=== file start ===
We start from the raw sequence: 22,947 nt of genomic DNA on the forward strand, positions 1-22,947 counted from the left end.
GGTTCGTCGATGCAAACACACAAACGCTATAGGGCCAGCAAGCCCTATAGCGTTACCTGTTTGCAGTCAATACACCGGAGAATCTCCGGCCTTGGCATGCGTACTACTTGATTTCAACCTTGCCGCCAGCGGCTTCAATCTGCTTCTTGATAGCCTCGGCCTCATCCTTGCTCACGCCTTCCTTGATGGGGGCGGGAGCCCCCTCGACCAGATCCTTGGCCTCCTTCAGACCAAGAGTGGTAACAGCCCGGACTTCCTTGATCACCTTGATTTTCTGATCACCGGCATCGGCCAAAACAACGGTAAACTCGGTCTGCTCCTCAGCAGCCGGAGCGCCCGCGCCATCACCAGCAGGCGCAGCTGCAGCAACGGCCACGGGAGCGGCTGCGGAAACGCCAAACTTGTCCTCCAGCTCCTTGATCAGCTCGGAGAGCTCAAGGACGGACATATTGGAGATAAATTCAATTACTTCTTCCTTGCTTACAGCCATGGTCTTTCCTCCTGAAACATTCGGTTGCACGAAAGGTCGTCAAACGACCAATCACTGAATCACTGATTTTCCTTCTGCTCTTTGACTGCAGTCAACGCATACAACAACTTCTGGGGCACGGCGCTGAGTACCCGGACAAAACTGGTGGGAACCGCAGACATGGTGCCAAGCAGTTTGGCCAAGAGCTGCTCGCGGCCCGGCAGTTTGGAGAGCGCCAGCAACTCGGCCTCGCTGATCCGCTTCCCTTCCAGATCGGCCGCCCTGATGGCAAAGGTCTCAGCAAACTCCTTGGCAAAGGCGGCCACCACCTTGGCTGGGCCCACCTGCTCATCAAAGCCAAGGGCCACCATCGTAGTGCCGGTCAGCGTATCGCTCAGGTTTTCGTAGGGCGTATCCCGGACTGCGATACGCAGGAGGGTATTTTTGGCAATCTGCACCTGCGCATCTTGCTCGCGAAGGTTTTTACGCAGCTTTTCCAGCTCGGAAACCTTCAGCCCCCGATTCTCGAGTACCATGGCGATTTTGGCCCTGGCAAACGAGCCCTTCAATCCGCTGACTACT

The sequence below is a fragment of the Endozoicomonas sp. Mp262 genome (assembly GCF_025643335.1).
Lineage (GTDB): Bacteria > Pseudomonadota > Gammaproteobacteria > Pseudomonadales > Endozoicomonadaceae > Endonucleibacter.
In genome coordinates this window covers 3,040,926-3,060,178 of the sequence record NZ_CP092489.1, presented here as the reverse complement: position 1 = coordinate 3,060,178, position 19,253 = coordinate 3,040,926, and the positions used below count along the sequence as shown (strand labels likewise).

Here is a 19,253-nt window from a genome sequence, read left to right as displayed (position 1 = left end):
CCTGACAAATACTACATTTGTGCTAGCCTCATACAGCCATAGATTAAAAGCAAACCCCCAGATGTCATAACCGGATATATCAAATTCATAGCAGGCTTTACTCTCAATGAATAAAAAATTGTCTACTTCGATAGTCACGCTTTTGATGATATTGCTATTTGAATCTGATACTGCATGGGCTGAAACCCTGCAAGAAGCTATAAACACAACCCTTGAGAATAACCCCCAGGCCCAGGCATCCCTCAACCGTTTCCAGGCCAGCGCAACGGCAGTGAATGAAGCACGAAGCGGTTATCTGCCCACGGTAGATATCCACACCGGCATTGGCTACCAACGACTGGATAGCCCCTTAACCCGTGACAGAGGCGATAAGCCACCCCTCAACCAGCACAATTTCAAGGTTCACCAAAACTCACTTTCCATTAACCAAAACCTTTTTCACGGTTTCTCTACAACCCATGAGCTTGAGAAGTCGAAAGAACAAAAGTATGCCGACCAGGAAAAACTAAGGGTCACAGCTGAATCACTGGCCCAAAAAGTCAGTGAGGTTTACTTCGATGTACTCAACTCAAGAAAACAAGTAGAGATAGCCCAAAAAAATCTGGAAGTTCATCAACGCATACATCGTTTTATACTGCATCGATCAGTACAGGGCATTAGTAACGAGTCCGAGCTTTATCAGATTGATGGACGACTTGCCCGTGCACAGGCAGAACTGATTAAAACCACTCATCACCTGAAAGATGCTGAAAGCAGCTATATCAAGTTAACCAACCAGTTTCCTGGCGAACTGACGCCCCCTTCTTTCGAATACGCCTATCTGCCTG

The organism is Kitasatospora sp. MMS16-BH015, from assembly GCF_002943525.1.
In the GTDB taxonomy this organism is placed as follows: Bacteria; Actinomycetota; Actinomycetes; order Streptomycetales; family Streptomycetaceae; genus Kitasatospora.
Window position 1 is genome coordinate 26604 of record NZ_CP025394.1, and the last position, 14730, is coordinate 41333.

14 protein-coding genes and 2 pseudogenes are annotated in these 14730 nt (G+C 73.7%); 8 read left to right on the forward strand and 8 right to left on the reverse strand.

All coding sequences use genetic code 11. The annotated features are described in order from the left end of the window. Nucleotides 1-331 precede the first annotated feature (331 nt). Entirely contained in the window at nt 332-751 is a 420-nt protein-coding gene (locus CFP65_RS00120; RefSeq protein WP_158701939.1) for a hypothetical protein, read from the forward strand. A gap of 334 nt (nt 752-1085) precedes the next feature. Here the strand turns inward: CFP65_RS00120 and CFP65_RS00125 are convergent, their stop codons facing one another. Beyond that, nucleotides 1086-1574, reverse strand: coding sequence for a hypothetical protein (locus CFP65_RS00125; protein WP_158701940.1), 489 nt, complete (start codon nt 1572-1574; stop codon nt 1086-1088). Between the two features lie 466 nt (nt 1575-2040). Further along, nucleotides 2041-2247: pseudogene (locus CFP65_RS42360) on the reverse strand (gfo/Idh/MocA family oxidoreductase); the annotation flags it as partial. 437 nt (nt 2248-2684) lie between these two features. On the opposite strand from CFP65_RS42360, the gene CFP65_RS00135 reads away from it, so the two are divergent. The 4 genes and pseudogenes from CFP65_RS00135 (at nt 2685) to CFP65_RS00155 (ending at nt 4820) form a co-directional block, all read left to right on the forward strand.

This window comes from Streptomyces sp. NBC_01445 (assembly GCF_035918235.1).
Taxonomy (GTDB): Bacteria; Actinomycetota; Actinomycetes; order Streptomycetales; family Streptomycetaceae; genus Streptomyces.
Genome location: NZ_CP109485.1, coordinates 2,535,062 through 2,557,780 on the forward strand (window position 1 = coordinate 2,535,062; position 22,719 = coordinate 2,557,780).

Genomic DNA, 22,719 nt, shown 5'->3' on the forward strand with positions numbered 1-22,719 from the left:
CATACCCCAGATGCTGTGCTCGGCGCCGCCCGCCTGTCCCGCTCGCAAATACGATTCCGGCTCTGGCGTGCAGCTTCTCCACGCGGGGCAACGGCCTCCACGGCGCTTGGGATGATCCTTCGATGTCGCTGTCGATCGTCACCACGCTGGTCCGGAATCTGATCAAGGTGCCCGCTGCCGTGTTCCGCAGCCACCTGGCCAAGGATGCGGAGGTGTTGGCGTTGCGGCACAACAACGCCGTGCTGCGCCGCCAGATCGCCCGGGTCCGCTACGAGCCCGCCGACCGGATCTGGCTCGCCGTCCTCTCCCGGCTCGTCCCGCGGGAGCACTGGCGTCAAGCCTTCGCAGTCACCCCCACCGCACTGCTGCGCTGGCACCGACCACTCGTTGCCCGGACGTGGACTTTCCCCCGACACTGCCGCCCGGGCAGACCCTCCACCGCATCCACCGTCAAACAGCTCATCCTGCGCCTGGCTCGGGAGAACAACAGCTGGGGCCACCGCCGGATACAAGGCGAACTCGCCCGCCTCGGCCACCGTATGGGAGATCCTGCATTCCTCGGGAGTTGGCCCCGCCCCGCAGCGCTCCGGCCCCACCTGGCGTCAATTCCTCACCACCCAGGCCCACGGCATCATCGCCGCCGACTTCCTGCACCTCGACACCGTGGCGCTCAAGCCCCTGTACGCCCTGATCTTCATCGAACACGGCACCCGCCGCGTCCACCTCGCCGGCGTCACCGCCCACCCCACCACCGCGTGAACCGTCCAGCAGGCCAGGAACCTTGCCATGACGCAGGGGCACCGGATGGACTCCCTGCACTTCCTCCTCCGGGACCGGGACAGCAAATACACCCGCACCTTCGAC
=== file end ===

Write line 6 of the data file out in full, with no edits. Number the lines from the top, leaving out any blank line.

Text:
Here is a 19,253-nt window from a genome sequence, read left to right as displayed (position 1 = left end):